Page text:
• 157. Calculation of jω -axis crossings (a) The root locus crosses the jω-axis at the point where G(s)H(s) = (2k + 1)180°. Hence the jω-axis crossing can be found by searching the jω-axis for (2k + 1)1800 OR (b) By letting s=jω in the characteristic equation, equating both the real part and the imaginary part to zero, and solving for ω and K. Control Systems Engineering, Fourth Edition by Norman S. Nise Copyright © 2004 by John Wiley & Sons. All rights reserved.
    • 168. Angles of departure and arrival The root locus departs from complex, open loop poles and arrives at complex, open-loop zeros at angles that can be calculated as follows. Assume a point ε close to the complex pole or zero. Add all angles drawn from all open-loop poles and zeros to this point. The sum equals (2k + 1)180°. The only unknown angle is that drawn from the ε close pole or zero, since the vectors drawn from all other poles and zeros can be considered drawn to the complex pole or zero that is ε close to the point. Solving for the unknown angle yields the angle of departure or arrival. Control Systems Engineering, Fourth Edition by Norman S. Nise Copyright © 2004 by John Wiley & Sons. All rights reserved.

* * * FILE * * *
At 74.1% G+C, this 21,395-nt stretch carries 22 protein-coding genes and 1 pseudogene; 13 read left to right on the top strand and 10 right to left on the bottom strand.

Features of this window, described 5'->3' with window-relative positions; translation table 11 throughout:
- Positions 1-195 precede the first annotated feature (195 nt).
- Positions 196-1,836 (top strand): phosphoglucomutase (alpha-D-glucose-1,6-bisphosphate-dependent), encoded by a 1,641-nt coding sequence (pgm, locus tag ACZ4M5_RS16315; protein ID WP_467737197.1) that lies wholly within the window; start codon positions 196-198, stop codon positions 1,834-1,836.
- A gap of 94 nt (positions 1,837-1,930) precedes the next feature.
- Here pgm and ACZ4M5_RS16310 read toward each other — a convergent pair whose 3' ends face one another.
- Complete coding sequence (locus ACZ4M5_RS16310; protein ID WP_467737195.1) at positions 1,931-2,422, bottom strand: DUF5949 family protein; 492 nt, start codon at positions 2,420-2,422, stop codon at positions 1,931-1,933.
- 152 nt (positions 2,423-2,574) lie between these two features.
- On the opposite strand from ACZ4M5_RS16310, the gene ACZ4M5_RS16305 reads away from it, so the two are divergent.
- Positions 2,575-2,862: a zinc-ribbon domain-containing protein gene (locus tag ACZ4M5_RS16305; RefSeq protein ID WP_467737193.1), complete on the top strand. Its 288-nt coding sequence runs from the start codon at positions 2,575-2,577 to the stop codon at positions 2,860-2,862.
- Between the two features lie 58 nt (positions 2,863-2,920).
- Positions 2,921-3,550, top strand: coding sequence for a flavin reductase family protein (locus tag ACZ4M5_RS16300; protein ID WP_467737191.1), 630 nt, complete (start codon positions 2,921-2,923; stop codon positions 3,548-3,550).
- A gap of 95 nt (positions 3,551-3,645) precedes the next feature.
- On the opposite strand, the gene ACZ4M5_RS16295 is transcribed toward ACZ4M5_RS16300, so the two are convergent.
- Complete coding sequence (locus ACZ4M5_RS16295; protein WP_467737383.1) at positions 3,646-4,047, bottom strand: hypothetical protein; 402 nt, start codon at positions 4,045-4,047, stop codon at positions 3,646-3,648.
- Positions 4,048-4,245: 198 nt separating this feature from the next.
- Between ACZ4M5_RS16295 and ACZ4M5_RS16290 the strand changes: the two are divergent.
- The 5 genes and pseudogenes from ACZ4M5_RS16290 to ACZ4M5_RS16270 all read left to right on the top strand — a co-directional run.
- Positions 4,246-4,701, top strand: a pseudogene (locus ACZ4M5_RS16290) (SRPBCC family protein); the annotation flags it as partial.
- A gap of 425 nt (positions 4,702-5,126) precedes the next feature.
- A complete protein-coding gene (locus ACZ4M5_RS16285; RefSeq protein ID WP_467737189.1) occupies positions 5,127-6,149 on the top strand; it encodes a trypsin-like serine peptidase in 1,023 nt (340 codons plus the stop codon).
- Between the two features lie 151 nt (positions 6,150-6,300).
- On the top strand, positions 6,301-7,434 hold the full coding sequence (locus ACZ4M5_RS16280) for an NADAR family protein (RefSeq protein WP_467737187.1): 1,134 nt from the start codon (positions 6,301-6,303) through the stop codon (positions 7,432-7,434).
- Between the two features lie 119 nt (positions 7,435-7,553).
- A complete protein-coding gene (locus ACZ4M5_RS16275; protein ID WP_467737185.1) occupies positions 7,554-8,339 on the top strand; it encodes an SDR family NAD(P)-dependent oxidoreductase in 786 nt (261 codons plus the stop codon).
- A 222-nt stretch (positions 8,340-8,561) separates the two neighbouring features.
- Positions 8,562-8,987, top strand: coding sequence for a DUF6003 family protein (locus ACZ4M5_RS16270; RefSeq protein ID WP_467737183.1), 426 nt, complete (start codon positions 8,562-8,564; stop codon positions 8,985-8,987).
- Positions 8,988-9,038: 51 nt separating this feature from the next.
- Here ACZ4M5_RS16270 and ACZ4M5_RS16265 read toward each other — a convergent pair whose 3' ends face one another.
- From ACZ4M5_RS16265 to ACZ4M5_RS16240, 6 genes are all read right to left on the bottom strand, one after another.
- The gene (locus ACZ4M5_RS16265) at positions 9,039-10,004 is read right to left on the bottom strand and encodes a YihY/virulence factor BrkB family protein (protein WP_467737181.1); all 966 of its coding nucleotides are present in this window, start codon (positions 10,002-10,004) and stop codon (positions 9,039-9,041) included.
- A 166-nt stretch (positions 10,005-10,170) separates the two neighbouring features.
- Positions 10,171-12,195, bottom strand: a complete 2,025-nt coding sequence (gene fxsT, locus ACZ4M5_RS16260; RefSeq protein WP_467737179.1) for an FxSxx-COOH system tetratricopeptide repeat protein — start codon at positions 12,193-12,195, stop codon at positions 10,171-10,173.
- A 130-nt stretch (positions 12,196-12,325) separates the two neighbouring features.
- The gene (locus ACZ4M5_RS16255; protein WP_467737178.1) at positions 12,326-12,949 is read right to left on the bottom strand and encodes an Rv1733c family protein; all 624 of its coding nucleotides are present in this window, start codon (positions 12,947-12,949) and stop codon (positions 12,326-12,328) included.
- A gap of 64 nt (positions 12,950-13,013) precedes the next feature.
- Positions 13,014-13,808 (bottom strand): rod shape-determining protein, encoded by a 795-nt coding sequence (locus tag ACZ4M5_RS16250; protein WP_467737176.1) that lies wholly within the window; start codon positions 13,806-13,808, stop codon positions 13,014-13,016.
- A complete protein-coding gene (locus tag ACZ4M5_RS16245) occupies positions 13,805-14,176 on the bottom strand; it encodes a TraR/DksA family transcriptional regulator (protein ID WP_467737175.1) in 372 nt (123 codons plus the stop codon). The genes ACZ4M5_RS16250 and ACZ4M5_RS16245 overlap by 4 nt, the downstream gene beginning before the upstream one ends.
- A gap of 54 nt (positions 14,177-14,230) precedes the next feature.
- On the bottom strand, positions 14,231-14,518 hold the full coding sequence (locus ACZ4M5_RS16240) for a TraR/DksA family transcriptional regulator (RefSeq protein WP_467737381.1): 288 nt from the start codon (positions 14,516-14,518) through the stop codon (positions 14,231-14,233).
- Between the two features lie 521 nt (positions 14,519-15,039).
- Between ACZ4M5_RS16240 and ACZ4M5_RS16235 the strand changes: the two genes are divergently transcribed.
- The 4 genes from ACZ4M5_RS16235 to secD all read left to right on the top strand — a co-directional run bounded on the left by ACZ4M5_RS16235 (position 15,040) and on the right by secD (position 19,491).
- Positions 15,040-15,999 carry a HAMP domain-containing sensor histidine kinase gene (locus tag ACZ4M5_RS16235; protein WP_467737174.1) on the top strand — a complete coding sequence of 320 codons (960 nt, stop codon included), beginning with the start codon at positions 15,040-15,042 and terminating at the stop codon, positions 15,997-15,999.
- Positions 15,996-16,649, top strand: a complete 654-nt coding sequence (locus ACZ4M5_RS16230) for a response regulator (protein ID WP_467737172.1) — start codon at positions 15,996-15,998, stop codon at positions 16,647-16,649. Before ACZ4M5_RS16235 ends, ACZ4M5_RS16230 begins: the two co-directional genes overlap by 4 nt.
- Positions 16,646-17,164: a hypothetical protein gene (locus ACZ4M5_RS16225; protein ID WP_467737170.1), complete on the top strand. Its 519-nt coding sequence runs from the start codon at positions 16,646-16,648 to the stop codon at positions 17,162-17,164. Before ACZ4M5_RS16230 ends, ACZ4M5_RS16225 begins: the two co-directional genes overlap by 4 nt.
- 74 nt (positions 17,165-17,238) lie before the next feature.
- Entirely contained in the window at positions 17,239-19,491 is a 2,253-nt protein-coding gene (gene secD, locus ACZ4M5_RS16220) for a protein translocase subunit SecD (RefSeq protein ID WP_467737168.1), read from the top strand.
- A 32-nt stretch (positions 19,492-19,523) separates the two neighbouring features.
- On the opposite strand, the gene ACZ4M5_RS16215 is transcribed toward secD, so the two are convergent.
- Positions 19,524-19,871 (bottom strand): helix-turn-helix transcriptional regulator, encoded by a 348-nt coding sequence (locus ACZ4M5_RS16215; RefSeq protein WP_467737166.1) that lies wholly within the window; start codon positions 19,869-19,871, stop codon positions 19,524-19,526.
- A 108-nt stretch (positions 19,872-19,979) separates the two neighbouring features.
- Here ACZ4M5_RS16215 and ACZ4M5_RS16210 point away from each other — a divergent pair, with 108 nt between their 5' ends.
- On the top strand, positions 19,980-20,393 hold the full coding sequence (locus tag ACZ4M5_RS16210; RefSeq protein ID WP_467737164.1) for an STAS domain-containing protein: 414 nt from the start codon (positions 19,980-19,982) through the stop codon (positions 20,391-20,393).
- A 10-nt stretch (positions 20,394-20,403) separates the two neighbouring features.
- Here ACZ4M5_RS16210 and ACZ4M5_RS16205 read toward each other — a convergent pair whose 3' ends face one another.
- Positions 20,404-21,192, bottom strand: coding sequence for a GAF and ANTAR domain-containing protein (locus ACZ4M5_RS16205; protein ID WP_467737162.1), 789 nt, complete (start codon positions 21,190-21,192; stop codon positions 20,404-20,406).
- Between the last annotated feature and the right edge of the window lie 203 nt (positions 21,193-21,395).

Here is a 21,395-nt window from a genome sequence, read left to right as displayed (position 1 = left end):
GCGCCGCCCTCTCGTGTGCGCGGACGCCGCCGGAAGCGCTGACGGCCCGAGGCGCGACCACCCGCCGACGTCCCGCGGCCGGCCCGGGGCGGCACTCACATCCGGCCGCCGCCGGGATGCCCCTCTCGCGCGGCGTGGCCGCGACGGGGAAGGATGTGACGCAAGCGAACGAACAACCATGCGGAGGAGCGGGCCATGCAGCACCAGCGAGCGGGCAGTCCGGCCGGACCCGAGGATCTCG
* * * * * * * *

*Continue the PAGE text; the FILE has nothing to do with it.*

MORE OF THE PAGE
• 178. Angles of departure and arrival The root locus departs from complex, open loop poles and arrives at complex, open-loop zeros at angles that can be calculated as follows. Assume a point ε close to the complex pole or zero. Add all angles drawn from all open-loop poles and zeros to this point. The sum equals (2k + 1)180°. The only unknown angle is that drawn from the ε close pole or zero, since the vectors drawn from all other poles and zeros can be considered drawn to the complex pole or zero that is ε close to the point. Solving for the unknown angle yields the angle of departure or arrival. Control Systems Engineering, Fourth Edition by Norman S. Nise Copyright © 2004 by John Wiley & Sons. All rights reserved.
    • 189. Plotting and calibrating the root locus All points on the root locus satisfy the relationship G(s)H(s) = (2k + 1)180°. The gain, K, at any point on the root locus is given by Control Systems Engineering, Fourth Edition by Norman S. Nise Copyright © 2004 by John Wiley & Sons. All rights reserved.
    • 19Problem Determine whether or not the sketch can be a root locus Control Systems Engineering, Fourth Edition by Norman S. Nise Copyright © 2004 by John Wiley & Sons. All rights reserved.
    • 20Problem Determine whether or not the sketch can be a root locus Control Systems Engineering, Fourth Edition by Norman S. Nise Copyright © 2004 by John Wiley & Sons. All rights reserved.